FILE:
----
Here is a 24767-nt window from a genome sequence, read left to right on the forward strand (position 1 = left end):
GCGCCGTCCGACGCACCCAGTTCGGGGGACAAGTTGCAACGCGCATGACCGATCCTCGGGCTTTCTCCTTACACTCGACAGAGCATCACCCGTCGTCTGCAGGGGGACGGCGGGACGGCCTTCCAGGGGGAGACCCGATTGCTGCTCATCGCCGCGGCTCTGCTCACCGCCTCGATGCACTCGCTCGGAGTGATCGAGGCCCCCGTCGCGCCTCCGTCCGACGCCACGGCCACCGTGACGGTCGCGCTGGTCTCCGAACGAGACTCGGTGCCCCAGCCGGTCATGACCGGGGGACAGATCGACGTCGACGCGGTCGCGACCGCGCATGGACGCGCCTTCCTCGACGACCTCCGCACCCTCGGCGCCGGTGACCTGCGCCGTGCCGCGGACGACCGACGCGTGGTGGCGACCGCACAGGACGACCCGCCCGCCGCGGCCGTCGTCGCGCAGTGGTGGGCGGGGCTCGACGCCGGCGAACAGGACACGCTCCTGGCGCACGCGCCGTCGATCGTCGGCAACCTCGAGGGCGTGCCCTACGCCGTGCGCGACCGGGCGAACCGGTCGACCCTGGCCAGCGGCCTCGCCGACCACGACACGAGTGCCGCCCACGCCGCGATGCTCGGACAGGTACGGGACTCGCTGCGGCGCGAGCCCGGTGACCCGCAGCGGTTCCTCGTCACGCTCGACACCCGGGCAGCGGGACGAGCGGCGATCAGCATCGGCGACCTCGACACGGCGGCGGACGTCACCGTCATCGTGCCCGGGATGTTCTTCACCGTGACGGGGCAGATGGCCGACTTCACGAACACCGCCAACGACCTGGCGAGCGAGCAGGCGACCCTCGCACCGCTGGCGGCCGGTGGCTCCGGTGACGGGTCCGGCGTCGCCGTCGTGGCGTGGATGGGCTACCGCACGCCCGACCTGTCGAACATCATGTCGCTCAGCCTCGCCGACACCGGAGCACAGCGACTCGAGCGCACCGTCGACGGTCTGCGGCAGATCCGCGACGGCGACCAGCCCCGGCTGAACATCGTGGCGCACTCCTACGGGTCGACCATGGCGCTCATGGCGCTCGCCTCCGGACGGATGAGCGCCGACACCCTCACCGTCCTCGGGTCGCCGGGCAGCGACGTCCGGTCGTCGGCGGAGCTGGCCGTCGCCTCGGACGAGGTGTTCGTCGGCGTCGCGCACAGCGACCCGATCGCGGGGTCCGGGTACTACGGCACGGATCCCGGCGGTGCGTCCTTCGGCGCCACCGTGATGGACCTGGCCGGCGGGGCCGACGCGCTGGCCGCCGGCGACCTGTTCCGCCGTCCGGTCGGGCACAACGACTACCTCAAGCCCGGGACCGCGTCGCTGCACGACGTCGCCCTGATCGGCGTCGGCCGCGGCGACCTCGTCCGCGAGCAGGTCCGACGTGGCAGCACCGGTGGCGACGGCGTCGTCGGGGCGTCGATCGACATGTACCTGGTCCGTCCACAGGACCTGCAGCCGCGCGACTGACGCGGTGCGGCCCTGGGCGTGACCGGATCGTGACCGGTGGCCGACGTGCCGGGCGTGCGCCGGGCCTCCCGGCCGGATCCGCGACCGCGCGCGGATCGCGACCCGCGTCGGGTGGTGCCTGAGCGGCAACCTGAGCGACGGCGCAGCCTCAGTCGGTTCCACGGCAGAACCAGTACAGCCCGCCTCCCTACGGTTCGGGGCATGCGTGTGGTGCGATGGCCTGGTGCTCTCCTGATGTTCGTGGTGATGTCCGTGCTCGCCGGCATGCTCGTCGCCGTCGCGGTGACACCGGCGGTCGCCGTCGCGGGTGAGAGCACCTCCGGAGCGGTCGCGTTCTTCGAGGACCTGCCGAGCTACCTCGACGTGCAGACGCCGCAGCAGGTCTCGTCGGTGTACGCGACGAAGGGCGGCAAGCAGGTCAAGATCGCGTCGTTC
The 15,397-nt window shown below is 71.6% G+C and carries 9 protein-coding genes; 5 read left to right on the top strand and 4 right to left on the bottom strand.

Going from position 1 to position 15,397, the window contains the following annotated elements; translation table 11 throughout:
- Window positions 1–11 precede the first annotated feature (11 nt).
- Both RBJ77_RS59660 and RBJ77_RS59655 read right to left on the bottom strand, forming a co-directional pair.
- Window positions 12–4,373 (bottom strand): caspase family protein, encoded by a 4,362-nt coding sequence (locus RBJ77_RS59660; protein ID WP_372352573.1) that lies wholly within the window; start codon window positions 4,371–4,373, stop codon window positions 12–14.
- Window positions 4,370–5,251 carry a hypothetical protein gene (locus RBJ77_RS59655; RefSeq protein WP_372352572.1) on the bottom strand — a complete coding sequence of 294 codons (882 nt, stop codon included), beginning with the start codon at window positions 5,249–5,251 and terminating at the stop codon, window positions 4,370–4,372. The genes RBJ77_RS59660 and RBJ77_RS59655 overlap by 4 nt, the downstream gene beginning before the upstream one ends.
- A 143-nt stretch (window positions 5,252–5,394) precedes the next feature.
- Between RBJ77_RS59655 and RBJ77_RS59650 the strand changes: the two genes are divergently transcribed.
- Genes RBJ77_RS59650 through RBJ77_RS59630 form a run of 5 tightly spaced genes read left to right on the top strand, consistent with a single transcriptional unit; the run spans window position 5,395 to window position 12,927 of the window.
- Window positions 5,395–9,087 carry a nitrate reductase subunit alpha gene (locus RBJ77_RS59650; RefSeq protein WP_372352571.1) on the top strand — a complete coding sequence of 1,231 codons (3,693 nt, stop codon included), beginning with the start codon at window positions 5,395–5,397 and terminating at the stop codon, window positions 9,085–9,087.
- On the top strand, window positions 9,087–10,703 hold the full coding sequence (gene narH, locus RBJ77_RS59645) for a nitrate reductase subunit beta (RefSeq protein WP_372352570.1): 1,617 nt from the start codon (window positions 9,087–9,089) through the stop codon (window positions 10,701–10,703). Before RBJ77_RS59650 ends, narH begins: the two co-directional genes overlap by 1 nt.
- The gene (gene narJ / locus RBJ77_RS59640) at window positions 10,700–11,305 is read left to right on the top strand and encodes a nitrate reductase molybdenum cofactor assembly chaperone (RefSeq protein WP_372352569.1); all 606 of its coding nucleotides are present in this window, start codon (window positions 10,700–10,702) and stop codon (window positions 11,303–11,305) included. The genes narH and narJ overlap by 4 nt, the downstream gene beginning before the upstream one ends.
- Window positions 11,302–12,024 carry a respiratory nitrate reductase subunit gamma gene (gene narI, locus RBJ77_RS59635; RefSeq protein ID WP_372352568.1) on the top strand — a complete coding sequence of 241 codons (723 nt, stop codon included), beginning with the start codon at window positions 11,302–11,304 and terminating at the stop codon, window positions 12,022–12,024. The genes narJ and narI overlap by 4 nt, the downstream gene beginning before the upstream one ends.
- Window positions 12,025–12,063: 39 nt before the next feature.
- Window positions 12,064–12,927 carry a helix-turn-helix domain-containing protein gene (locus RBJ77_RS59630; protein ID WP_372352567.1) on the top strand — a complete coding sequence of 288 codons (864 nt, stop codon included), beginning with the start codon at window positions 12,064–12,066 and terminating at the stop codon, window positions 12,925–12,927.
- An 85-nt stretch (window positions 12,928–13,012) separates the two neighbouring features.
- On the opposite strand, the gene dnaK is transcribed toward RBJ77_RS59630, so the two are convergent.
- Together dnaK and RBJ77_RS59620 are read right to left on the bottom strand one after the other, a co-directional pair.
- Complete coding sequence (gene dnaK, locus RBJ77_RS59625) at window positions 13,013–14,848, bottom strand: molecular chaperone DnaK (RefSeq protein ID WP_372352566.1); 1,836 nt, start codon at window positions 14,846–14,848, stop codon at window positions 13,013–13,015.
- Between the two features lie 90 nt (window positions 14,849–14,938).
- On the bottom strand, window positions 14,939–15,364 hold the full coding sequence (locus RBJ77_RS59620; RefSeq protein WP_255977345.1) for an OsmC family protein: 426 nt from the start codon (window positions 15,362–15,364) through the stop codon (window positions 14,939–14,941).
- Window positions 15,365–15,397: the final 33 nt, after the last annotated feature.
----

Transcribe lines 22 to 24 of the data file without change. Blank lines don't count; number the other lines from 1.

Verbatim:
- Between the two features lie 90 nt (window positions 14,849–14,938).
- On the bottom strand, window positions 14,939–15,364 hold the full coding sequence (locus RBJ77_RS59620; RefSeq protein WP_255977345.1) for an OsmC family protein: 426 nt from the start codon (window positions 15,362–15,364) through the stop codon (window positions 14,939–14,941).
- Window positions 15,365–15,397: the final 33 nt, after the last annotated feature.